I met Dénes Krusovszky in the student translators workshop associated with the University of Iowa’s International Writing Program, where he was a resident in fall 2013, along with thirty-three other writers from around the globe. As happened that year with Hungarian, whenever a writer hails from a language not spoken by any participating translator, he’ll prepare basic English trots of his work for his chosen English-speaking counterpart to make literary however she sees fit. Of all the residents’ writing samples Dénes’s resonated with me most, so on match day I asked him whether he might possibly consider letting me translate some of his work maybe please! And happily enough, he agreed.
When asked what one aspect of his verse he hoped to preserve in translation, Dénes specified his intermediary register between colloquial and high literary, so we worked hard to strike that balance. Our roundabout process went like this: I’d compare his trot with two others spat out by online translation algorithms, triangulate to his likeliest intended meaning, and then explain my rendering to him such that he could grasp what I’d stylized perhaps in error and attempt a refined explanation, and I could attempt a refined stylization. As a result, I feel that only he and I could have produced the accented “Accent” we did: a hybrid fantasy of two brains in compromised communication.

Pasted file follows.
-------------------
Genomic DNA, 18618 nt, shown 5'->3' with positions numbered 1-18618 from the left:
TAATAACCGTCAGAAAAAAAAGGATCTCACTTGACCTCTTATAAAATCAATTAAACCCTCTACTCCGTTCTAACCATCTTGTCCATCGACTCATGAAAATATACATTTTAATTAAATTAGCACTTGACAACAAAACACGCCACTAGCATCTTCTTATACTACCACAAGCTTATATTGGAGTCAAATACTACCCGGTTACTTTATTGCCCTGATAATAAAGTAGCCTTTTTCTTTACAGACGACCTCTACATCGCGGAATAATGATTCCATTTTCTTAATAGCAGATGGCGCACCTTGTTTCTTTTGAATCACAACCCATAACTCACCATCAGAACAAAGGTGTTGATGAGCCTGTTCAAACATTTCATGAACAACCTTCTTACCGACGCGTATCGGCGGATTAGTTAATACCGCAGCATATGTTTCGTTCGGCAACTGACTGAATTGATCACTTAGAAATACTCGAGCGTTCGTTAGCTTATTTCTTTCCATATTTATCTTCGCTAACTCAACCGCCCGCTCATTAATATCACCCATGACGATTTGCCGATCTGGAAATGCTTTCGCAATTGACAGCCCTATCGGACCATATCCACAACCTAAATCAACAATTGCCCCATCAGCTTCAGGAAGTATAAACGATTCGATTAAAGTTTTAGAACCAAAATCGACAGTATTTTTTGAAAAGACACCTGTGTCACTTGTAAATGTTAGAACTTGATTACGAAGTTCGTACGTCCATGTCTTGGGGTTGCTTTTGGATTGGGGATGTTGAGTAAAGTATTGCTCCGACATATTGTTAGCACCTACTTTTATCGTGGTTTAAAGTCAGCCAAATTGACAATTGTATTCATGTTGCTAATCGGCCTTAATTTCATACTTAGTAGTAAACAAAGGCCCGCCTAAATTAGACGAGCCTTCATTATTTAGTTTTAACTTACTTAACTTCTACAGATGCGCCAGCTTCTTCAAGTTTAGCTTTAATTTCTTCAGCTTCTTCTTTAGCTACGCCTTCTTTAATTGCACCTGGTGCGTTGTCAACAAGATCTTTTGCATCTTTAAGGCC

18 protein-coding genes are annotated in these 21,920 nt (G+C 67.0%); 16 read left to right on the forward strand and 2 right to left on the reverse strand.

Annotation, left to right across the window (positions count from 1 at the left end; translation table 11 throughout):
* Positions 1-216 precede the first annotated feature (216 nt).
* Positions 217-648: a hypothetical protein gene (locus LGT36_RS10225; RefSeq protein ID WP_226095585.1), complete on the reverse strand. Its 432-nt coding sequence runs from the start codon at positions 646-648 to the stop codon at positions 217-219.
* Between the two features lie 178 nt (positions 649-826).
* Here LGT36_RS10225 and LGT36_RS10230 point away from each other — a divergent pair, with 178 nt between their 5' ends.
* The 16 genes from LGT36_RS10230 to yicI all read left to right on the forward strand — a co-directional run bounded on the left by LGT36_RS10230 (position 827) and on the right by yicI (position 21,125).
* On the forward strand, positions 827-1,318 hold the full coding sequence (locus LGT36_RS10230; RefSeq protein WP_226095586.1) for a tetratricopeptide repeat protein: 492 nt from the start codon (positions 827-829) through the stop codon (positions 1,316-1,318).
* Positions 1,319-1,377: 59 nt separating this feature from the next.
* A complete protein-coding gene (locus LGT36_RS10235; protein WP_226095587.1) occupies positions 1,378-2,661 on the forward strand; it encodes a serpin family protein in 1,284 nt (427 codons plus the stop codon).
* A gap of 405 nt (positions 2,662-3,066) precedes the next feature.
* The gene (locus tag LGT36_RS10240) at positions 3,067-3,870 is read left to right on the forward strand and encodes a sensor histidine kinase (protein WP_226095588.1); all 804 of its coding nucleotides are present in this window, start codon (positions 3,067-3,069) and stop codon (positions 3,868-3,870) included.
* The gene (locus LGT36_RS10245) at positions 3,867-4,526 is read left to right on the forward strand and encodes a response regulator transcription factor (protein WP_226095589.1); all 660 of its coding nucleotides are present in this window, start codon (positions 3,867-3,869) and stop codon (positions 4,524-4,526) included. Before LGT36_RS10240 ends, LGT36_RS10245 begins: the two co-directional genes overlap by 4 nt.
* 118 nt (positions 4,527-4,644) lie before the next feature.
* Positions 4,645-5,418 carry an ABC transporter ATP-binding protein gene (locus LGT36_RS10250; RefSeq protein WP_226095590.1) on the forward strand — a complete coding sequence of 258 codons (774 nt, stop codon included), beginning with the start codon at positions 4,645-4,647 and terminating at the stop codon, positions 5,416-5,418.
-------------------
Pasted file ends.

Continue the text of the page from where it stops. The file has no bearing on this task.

Of course, I would prefer to translate from a language I speak. Or rather, I would prefer to speak Hungarian, the better to translate it. For me, the pleasure of translating poetry lies in building a soundscape that harmonizes in form and content with the original wherever possible. I can’t do that from Hungarian: I can only look for parallel punctuation and repetitions or variations in the words, which, in the end, is really only pattern recognition. Really what I do with Dénes’s texts is high-level rewriting: the highest level, maybe, but still rewriting: an intra- rather than interlingual conversion. But there is, and I have, faith in that as translation, too.
The contemporary movement in which Dénes writes, he told our workshop, has been called the New Serious, and in “Accent” you’ll recognize this in the speaker’s feelings of shame and inadequacy, and in the shadow of the Holocaust that falls darkly on the last stanza — and on his homeland to this day. Some readers find the juxtaposition of genocide with YouTube too jarring to qualify as lyric, but the fact remains that the world of the Second World War contrasts starkly with that of 2013, when the Hungarian-American cellist János Starker died at age eighty-eight after a long and distinguished career. Krusovszky’s “Accent” is a reminder that the Holocaust has lost none of its potency in the intervening decades; that it so refuses to pass into history as to prefigure the obsolescence of what at the time of the war would have seemed unimaginably futuristic technology; because the horror of genocide exists outside of time: is ageless like music and poetry, unlike its victims, survivors, and us.about the author